Let me try to characterize the world as I experience it on the Web. It is first, a culture of isolated individuals, wandering in what seems like random paths through Cyberspace. When I journey on the Web, I journey by myself. On the way, I encounter people, but we are as ships passing in the night. Occasionally, I discover a fellow traveller, someone whose Web page reflects some of my interests. For a few days, we might exchange e-mail. We might cross link our pages. But very soon we pass on, left only as traces in the form of entries in our respective e-mail address lists.
To what shall we compare the culture of the Web? I imagine that if we were to conduct a kind of free association brain storming, the list of our comparisons might well go on for ever. The image that has impressed itself on me lately, however, is that of the Carnival midway. A glitzy veneer hides a content of questionable quality. The entertaining competes with the sleazy and the grotesque. And behind it all seems to lurk an endless array of gigantic egos - carnival performers, if you like - each with their own "home page." One stall competes with the other to be today's "hot spot." Technique abolishes substance. And the web surfer wanders up the midway, pausing at some attractions and ignoring others, quite indifferent to the faces of the crowd who wander the midway with him and not usually interested in the faces of those who work the carnival stalls, either. That is not to say that there is no community on the Web. But what the Web constructs is a community and a culture of perpetual strangers.
Like a carnival midway, the Internet has become a place where people have to compete to be noticed. So Websites collect "Top 5%" awards and post them where they will consume the most bandwidth when surfers access their sites. Usenet newsgroups and Web discussion forums become places where people compete for attention, either by raising their level of obnoxiousness or through the sheer volume of their postings.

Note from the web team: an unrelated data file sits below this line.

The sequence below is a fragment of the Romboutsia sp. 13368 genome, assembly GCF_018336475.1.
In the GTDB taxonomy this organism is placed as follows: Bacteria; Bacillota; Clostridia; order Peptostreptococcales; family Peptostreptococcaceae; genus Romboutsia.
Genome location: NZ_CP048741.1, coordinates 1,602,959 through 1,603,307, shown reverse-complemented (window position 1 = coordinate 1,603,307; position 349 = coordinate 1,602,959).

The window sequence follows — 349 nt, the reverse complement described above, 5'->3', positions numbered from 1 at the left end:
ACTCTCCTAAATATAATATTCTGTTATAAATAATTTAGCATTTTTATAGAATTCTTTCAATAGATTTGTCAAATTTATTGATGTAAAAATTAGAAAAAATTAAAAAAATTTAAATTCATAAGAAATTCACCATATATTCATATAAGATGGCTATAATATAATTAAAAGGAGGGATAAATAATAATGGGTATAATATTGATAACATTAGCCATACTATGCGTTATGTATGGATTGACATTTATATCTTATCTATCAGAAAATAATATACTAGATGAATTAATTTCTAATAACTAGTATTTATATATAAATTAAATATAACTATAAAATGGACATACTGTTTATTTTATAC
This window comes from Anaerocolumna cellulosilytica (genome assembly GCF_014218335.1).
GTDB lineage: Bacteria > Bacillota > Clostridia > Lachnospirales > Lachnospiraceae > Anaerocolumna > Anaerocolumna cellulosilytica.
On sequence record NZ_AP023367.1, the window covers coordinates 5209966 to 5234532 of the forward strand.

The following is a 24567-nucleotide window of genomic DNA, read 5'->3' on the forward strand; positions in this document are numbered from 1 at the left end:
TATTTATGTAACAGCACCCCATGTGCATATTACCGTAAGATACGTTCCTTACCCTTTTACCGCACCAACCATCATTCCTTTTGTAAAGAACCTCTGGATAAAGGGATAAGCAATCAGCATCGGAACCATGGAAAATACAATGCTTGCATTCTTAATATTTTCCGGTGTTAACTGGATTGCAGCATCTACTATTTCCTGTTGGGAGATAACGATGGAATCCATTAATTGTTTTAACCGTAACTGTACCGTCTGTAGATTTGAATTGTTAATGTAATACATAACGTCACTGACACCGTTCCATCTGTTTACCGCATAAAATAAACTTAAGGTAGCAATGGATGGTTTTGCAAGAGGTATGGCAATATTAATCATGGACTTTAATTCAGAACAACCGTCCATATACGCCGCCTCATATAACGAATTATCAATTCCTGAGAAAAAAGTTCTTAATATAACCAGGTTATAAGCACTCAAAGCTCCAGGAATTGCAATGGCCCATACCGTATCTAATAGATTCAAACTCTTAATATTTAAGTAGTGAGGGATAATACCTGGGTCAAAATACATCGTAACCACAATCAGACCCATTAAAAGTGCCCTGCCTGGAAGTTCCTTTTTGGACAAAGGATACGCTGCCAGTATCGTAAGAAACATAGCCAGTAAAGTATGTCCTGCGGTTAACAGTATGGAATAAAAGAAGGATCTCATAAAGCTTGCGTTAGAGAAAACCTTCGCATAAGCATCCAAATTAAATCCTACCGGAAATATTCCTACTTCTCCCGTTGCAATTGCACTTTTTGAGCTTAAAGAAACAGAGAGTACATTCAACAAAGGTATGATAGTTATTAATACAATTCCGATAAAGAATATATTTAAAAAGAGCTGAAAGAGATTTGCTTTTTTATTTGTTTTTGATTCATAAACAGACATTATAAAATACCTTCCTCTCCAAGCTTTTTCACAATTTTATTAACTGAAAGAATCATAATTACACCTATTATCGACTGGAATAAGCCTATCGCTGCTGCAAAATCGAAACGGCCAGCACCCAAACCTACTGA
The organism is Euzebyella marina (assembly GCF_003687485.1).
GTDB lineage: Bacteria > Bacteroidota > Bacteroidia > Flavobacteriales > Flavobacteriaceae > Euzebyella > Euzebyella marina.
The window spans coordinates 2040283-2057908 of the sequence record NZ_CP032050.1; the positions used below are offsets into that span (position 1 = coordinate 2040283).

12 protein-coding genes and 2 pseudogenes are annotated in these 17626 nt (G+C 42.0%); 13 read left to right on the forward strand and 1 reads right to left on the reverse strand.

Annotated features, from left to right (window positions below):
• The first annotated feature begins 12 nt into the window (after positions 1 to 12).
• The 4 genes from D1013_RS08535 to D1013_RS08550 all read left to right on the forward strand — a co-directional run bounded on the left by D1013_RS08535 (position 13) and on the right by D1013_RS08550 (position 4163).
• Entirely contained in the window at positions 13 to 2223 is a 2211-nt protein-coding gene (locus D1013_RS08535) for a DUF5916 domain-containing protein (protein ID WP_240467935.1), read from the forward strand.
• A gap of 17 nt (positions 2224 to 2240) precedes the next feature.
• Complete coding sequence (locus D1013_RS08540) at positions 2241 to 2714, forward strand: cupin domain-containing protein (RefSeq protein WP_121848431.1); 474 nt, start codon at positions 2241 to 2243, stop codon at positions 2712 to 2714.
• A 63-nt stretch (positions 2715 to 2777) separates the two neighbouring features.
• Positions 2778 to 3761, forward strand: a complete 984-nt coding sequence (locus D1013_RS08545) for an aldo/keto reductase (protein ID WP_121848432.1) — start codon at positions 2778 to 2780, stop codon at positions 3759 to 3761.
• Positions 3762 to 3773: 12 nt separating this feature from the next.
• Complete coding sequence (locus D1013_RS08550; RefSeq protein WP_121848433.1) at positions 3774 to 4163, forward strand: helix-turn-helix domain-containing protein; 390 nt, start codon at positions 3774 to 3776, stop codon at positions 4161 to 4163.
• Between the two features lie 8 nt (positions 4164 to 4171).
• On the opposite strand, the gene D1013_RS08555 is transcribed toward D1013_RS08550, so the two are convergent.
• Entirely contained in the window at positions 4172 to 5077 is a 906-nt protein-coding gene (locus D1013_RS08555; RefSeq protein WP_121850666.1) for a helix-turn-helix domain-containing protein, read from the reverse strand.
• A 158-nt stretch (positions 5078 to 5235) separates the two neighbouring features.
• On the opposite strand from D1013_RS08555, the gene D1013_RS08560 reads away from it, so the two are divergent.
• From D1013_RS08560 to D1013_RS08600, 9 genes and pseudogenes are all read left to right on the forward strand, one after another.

So what has happened to the modem in all of this? I have sketched the stages in my own expectations of the modem. It started as a means to connect to mainframe power. It became for me, a participating in a new kind of community and culture. But what has it become?
I think the answer is that the modem is becoming invisible, a process that is being hastened by the Microsoft/Netscape wars but probably made inevitable by the logic of the medium itself. We hear that with Microsoft Internet Explorer 4 and with Windows 97, the distinction between the desktop and the net begin to disappear. That, I venture to say, would happen without Windows 97. It is a consequence on increasing bandwidth. The experience of opening the Taylor Centre, with its T1 connection to the Internet, has made that clear to me.
Let me try to be clear about what the difference is. At home, going online is a conscious act. That is, I have my modem dial up my Internet provider. A little red light near my computer comes on to signal that the telephone line is in use. That little red light is a reminder - a constant reminder - that there is a difference between what is on my hard drive and what is on the net. I need to get online, find what I am looking for - a web site, my email, a shareware program - and then disconnect lest the clock run out on my Internet account.